Who Will Win When the Hospitality Industry Improves?

By William A. Brewer III Managing Partner, Bickel & Brewer | July 30, 2010

Monitoring the Forecast: the Economic Recession and its Effects on the Hospitality Industry

The economic recession has had a tremendous effect on every aspect of the hospitality industry. Hotel owners, operators, and investors alike are experiencing the negative effects of reduced consumer and business spending on the industry. Leisure travel has suffered as consumers cut spending in response to lost jobs and the 2008 credit crisis. Corporations have cut spending wherever they can, resulting in less business travel and less convention and conference business for hotels. Although the luxury and upper-scale segments have been most impacted, due to their higher rates and higher cost structures, the entire industry is experiencing occupancy rates that are hovering near 30-year lows.

Faced with declining occupancy and reduced cash flows, many hotel owners are struggling to meet debt service. Owners have responded to the crisis in various ways. Some have put up additional equity capital to pay down debt. Many owners, however, do not have additional equity capital and are forced into survival mode. In the most severe cases, owners have lost their investments altogether.

While owners are concerned with protecting their investment, operators confront declining revenue streams due to lower management fees resulting from lower occupancy and room rates. In many cases, owners demand cost cuts and service standards that are less expensive to maintain. Faced with these demands from their business partners, operators are attempting to manage their risks, which include damaged reputations, costly litigation, or contract termination.

One would think this distressed environment would be ideally suited for hotel investors. However, buyers are sitting on the sidelines as industry fundamentals, a lack of realistic valuations, and scarcity of debt capital are conspiring to choke off any appetite for risk.

According to Jones Lang LaSalle, Commercial Mortgage Backed Security (“CMBS”) issuance, once the primary source of hotel debt financing, dropped to $10 billion in year-to-date 2010 from the high of $315 billion, set in 2007. This precipitous drop in the availability of debt capital has had the predictable impact on transaction volumes. In fact, the same LaSalle report shows that global hospitality transaction volumes are expected to be $13 billion for 2010, an alarming decline from the $120 billion peak set in 2007.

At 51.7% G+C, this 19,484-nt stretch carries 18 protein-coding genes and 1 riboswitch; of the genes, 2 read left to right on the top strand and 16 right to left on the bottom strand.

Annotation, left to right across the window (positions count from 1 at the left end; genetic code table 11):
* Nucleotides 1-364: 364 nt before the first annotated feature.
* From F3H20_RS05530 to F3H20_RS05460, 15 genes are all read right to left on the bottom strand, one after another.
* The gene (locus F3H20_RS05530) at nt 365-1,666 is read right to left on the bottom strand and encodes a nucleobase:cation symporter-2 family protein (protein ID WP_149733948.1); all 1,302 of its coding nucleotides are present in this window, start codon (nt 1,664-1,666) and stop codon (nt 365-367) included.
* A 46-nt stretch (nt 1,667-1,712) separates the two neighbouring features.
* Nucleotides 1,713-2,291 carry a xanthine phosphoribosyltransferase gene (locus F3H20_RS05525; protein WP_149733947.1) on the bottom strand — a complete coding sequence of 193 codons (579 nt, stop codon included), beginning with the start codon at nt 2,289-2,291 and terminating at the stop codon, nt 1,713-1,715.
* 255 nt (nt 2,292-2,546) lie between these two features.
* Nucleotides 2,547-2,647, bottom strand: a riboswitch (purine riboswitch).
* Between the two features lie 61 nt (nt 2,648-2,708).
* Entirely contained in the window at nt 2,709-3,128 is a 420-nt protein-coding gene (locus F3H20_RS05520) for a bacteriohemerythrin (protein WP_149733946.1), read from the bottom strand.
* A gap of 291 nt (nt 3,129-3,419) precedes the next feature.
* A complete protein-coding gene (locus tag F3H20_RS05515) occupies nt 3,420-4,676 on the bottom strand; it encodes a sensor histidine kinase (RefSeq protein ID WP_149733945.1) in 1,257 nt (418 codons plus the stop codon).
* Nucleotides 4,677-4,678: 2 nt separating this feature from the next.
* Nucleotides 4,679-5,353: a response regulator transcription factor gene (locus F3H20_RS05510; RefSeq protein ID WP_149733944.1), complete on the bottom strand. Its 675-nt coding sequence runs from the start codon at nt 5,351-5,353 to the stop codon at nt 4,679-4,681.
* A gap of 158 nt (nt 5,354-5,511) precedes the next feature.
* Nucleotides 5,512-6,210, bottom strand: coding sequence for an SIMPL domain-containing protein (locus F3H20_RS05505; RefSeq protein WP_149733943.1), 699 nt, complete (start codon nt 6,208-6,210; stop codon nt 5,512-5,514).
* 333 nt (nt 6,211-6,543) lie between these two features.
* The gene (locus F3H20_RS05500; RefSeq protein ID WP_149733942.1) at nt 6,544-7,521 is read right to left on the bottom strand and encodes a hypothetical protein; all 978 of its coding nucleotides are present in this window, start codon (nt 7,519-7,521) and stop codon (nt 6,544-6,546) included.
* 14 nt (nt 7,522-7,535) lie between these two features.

Coming up in January 2018...

Mobile Technology: Relentless Innovation

Technology has become a crucial component in attracting and retaining hotel guests, and the need to enhance a guest’s technology experience is driving a relentless pace of innovation. To meet and exceed guest expectations, 54% of hotels will spend more on technology in 2018, and mobile solutions in particular will top the list of capital investments. Many hotels are integrating mobile booking, mobile keys, mobile payments and mobile check-in into their operations. Other hotels are emphasizing the in-room experience, boosting bandwidth and upgrading flat screen TVs to more easily interface with guest mobile devices. And though not yet mainstream, there are many exciting technology developments on the near horizon. The Internet of Things (loT) is taking form in some places, and can be found in guest room control systems, voice activation systems, and in wearable sensors that can be used for access and payment options. Virtual reality headsets are available at some hotels so guests can enjoy virtual trips to exotic locations or if off-property, preview conference facilities and guest rooms. How long will it be before a hotel employs a fleet of robots for room service, or utilizes a hologram as a concierge, or installs gesture-controlled walls that feature interactive digital displays? Some hotels are already using augmented reality for translation services, or interactive wall maps, or even virtual décor. This pace of innovation is challenging property owners and brands to stay on top of the latest technology trends while still addressing current projects. The January Hotel Business Review will explore what some hotels are doing to maximize their opportunities in the mobile technology space.